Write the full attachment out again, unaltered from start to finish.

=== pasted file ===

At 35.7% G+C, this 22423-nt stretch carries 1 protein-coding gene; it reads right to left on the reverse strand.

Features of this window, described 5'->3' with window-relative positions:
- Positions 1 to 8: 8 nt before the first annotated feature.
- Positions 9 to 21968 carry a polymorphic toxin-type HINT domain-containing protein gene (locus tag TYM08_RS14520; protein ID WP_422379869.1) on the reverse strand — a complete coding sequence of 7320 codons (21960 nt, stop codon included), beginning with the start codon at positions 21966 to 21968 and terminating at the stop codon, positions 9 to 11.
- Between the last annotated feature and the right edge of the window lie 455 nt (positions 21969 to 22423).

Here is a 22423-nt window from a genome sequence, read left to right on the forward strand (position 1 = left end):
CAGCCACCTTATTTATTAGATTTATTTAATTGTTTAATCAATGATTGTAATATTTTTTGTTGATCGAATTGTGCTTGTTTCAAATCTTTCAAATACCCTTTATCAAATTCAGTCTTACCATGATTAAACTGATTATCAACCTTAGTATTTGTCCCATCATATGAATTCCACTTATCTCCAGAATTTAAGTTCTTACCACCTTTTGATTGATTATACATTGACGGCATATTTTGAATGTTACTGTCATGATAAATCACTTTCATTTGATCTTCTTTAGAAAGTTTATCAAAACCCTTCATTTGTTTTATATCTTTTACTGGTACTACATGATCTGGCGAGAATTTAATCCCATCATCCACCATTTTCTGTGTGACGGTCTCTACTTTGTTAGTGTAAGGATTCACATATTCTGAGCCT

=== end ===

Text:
At 35.7% G+C, this 22423-nt stretch carries 1 protein-coding gene; it reads right to left on the reverse strand.

Features of this window, described 5'->3' with window-relative positions:
- Positions 1 to 8: 8 nt before the first annotated feature.
- Positions 9 to 21968 carry a polymorphic toxin-type HINT domain-containing protein gene (locus tag TYM08_RS14520; protein ID WP_422379869.1) on the reverse strand — a complete coding sequence of 7320 codons (21960 nt, stop codon included), beginning with the start codon at positions 21966 to 21968 and terminating at the stop codon, positions 9 to 11.
- Between the last annotated feature and the right edge of the window lie 455 nt (positions 21969 to 22423).

Here is a 22423-nt window from a genome sequence, read left to right on the forward strand (position 1 = left end):
CAGCCACCTTATTTATTAGATTTATTTAATTGTTTAATCAATGATTGTAATATTTTTTGTTGATCGAATTGTGCTTGTTTCAAATCTTTCAAATACCCTTTATCAAATTCAGTCTTACCATGATTAAACTGATTATCAACCTTAGTATTTGTCCCATCATATGAATTCCACTTATCTCCAGAATTTAAGTTCTTACCACCTTTTGATTGATTATACATTGACGGCATATTTTGAATGTTACTGTCATGATAAATCACTTTCATTTGATCTTCTTTAGAAAGTTTATCAAAACCCTTCATTTGTTTTATATCTTTTACTGGTACTACATGATCTGGCGAGAATTTAATCCCATCATCCACCATTTTCTGTGTGACGGTCTCTACTTTGTTAGTGTAAGGATTCACATATTCTGAGCCT